Wednesday, October 15, 2008

How to Write an Abstract

By Marco Bomfoco (Guest blogger)

An academic abstract is a short restatement of all essential points of a research paper. The abstract is one single paragraph and is subject to specific word limits, typically under 300 words. It stands alone bellow the title or at the end of the paper. Note that an abstract is NOT an introduction or a plan to the paper. In the words of Craig W. Allin, "abstracts are an exercise in writing with precision and efficiency."

In fact, the abstract is written after the investigation and the whole article is completed. It should be written in the same language as the paper and should be translated into one of the world languages. We can say that the primary purpose of an abstract is to permit a quick appraise of the applicability, importance and validity of a research paper. But always recall that the reader KNOW the subject but HAS NOT READ the paper.

The abstract presents the information in four general sections: INTRODUCTION, METHODS, RESULTS and CONCLUSIONS. It is worth noting that an abstract is only text and follows strictly the logical order of the paper. That is, the abstract ought to parallel the structure of the original paper. At the same time, it adds NO new information, i. e. that is not stated in the paper. Now notice that the abstract can be viewed as an independent document. It is because of this that it should be unified, coherent (i.e. providing appropriate transitions or logical linkage between the information included), concise, and able to stand alone. In other words, the abstract should be complete in itself.

Surely, it is sometimes the case that an abstract will be read along with the title and in general it will likely be read without the rest of the document. In fact, we might consider that the abstract is the most important part of a scientific paper. It follows, then, that it is an absolute must to include all the keywords related to the study. Notice that keywords (also called search terms) represent the most important terms or concepts (words or phrases) relevant to your topic.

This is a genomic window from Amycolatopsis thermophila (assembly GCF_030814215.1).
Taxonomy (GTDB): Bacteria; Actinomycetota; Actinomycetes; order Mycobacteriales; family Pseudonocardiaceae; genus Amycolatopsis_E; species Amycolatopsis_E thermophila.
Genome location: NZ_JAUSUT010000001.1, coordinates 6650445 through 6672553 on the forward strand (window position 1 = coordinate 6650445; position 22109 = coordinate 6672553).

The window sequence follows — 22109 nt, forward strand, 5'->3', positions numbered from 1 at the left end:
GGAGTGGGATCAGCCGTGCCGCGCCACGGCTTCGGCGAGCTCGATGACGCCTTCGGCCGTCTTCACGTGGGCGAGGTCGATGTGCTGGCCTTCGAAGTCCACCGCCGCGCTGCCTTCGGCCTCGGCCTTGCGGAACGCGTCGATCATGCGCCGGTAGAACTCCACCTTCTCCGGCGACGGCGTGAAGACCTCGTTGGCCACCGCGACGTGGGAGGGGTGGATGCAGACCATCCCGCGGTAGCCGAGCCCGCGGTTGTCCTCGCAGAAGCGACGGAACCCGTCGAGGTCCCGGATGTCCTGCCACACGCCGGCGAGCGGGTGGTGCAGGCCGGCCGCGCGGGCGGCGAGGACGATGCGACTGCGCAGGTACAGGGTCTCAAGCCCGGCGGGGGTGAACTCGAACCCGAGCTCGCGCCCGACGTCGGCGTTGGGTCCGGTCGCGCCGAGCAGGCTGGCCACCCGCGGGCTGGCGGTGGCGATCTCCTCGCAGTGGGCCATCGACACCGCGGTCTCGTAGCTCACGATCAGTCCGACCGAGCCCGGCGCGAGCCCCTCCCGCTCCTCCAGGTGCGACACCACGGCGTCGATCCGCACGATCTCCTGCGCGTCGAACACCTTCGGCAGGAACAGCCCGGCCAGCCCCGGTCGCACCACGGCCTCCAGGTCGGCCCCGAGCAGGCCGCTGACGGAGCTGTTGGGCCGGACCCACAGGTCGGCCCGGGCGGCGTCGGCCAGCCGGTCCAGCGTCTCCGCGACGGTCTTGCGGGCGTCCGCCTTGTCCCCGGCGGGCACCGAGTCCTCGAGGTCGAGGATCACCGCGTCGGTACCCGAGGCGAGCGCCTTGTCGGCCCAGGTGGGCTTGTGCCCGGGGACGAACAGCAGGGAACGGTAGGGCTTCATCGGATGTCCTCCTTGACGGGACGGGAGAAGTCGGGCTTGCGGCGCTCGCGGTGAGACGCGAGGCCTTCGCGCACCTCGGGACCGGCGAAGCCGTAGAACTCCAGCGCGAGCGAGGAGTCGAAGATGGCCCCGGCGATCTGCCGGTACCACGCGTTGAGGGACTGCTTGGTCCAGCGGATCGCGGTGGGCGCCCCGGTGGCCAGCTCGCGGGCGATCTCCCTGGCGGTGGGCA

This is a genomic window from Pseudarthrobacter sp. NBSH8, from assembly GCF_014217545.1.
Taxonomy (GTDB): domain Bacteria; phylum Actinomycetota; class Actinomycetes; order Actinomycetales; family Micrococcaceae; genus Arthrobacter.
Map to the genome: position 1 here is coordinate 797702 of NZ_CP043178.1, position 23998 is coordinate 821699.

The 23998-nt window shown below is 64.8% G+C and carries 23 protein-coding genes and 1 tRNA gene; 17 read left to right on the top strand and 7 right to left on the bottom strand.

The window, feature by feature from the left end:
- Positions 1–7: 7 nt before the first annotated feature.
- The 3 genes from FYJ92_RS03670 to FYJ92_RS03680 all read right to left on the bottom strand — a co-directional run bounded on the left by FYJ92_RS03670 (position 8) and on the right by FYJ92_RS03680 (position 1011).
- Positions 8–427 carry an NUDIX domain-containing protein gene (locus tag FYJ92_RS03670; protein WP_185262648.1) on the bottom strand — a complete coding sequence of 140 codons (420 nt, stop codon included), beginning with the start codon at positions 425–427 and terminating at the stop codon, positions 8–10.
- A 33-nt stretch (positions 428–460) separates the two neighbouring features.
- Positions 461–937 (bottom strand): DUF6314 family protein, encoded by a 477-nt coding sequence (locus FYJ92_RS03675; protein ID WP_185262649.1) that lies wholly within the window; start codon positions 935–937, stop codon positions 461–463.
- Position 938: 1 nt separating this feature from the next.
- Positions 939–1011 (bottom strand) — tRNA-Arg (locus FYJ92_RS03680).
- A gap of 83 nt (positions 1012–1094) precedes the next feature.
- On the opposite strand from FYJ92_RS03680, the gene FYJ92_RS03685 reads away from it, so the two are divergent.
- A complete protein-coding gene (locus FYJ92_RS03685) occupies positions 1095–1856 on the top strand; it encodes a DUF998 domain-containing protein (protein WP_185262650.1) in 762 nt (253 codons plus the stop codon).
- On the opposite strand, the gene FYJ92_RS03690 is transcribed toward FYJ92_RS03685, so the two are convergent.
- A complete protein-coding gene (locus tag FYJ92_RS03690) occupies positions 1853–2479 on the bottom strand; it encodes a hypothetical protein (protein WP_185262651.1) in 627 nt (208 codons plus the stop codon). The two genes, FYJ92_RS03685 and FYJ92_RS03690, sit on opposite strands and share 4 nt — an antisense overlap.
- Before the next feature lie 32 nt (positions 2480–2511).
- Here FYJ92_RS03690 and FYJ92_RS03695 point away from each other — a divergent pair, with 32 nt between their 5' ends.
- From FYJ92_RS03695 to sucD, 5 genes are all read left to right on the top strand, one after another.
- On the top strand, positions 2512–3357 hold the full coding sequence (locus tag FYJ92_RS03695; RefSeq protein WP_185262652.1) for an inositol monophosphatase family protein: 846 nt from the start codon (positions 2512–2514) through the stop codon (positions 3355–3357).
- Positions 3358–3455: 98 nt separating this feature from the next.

There are two types of abstracts: descriptive and informative. The descriptive or indicative abstract, identifies the contents of the research or the basic subject of the article, demonstrating the paper’s organization without providing results or conclusions. Thus, it is not very informative. This type of abstract is always very short, usually under 100 words; and it is useful for a long report. On the other hand, the informative abstract, which is also known simply as a summary, gives the principal argument and summarizes the principal data, providing the reader with an overview of the objectives, methods, results and conclusions of the study. So, be specific. You may also have heard of a "structured abstract" -- this is a subtype of the informative abstract which has more than one paragraph.

What to include?

The content of the abstract includes:

  • Motivation and purpose: main subject or research question and review of the relevant literature.
  • Specifics: problem statement, approach, objectives, hypothesis, research methodology (method(s) adopted or search strategies).
  • Results: main findings (proposed solutions to the problem) and discussion.